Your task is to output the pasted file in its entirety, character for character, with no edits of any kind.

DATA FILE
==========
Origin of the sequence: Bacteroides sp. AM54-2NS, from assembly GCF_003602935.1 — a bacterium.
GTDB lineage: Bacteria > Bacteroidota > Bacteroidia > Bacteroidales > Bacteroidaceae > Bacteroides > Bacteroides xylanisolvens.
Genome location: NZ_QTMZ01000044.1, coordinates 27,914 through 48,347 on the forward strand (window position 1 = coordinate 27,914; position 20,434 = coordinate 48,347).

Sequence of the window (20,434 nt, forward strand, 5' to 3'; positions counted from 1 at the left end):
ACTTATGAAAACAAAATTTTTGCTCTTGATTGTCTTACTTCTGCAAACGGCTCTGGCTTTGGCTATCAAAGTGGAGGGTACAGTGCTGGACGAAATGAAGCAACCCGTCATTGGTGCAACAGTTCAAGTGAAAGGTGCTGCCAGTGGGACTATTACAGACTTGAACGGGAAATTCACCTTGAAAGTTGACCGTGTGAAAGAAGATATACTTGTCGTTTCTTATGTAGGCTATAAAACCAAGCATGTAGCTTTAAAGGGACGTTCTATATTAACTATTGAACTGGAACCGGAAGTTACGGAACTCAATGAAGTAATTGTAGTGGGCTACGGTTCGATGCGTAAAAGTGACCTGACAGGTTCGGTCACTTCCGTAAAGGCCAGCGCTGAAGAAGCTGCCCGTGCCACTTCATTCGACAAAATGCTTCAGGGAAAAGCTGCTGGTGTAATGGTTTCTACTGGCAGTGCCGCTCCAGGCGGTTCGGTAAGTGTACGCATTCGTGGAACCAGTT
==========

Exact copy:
Origin of the sequence: Bacteroides sp. AM54-2NS, from assembly GCF_003602935.1 — a bacterium.
GTDB lineage: Bacteria > Bacteroidota > Bacteroidia > Bacteroidales > Bacteroidaceae > Bacteroides > Bacteroides xylanisolvens.
Genome location: NZ_QTMZ01000044.1, coordinates 27,914 through 48,347 on the forward strand (window position 1 = coordinate 27,914; position 20,434 = coordinate 48,347).

Sequence of the window (20,434 nt, forward strand, 5' to 3'; positions counted from 1 at the left end):
ACTTATGAAAACAAAATTTTTGCTCTTGATTGTCTTACTTCTGCAAACGGCTCTGGCTTTGGCTATCAAAGTGGAGGGTACAGTGCTGGACGAAATGAAGCAACCCGTCATTGGTGCAACAGTTCAAGTGAAAGGTGCTGCCAGTGGGACTATTACAGACTTGAACGGGAAATTCACCTTGAAAGTTGACCGTGTGAAAGAAGATATACTTGTCGTTTCTTATGTAGGCTATAAAACCAAGCATGTAGCTTTAAAGGGACGTTCTATATTAACTATTGAACTGGAACCGGAAGTTACGGAACTCAATGAAGTAATTGTAGTGGGCTACGGTTCGATGCGTAAAAGTGACCTGACAGGTTCGGTCACTTCCGTAAAGGCCAGCGCTGAAGAAGCTGCCCGTGCCACTTCATTCGACAAAATGCTTCAGGGAAAAGCTGCTGGTGTAATGGTTTCTACTGGCAGTGCCGCTCCAGGCGGTTCGGTAAGTGTACGCATTCGTGGAACCAGTT